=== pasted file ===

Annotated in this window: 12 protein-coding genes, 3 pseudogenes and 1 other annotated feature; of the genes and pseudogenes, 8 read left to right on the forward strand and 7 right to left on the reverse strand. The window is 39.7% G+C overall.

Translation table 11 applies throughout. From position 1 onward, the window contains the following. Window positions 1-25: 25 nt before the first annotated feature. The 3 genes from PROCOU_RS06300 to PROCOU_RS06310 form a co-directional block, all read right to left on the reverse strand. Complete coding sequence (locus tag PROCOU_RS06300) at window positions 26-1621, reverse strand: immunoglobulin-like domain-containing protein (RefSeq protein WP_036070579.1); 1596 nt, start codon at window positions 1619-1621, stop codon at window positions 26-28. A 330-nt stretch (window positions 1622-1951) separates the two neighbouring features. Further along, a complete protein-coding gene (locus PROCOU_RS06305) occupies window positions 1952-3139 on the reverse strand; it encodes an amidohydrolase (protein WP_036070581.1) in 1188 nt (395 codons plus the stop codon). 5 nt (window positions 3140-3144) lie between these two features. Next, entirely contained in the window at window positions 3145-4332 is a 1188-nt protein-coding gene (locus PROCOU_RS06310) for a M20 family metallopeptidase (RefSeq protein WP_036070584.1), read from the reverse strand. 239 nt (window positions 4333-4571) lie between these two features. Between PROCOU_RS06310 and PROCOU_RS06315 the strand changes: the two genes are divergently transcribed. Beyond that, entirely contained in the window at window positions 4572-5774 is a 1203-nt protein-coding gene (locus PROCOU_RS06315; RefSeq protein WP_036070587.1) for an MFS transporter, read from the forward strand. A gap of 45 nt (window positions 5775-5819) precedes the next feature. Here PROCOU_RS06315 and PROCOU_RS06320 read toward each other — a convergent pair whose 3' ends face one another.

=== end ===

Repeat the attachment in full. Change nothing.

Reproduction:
Annotated in this window: 12 protein-coding genes, 3 pseudogenes and 1 other annotated feature; of the genes and pseudogenes, 8 read left to right on the forward strand and 7 right to left on the reverse strand. The window is 39.7% G+C overall.

Translation table 11 applies throughout. From position 1 onward, the window contains the following. Window positions 1-25: 25 nt before the first annotated feature. The 3 genes from PROCOU_RS06300 to PROCOU_RS06310 form a co-directional block, all read right to left on the reverse strand. Complete coding sequence (locus tag PROCOU_RS06300) at window positions 26-1621, reverse strand: immunoglobulin-like domain-containing protein (RefSeq protein WP_036070579.1); 1596 nt, start codon at window positions 1619-1621, stop codon at window positions 26-28. A 330-nt stretch (window positions 1622-1951) separates the two neighbouring features. Further along, a complete protein-coding gene (locus PROCOU_RS06305) occupies window positions 1952-3139 on the reverse strand; it encodes an amidohydrolase (protein WP_036070581.1) in 1188 nt (395 codons plus the stop codon). 5 nt (window positions 3140-3144) lie between these two features. Next, entirely contained in the window at window positions 3145-4332 is a 1188-nt protein-coding gene (locus PROCOU_RS06310) for a M20 family metallopeptidase (RefSeq protein WP_036070584.1), read from the reverse strand. 239 nt (window positions 4333-4571) lie between these two features. Between PROCOU_RS06310 and PROCOU_RS06315 the strand changes: the two genes are divergently transcribed. Beyond that, entirely contained in the window at window positions 4572-5774 is a 1203-nt protein-coding gene (locus PROCOU_RS06315; RefSeq protein WP_036070587.1) for an MFS transporter, read from the forward strand. A gap of 45 nt (window positions 5775-5819) precedes the next feature. Here PROCOU_RS06315 and PROCOU_RS06320 read toward each other — a convergent pair whose 3' ends face one another.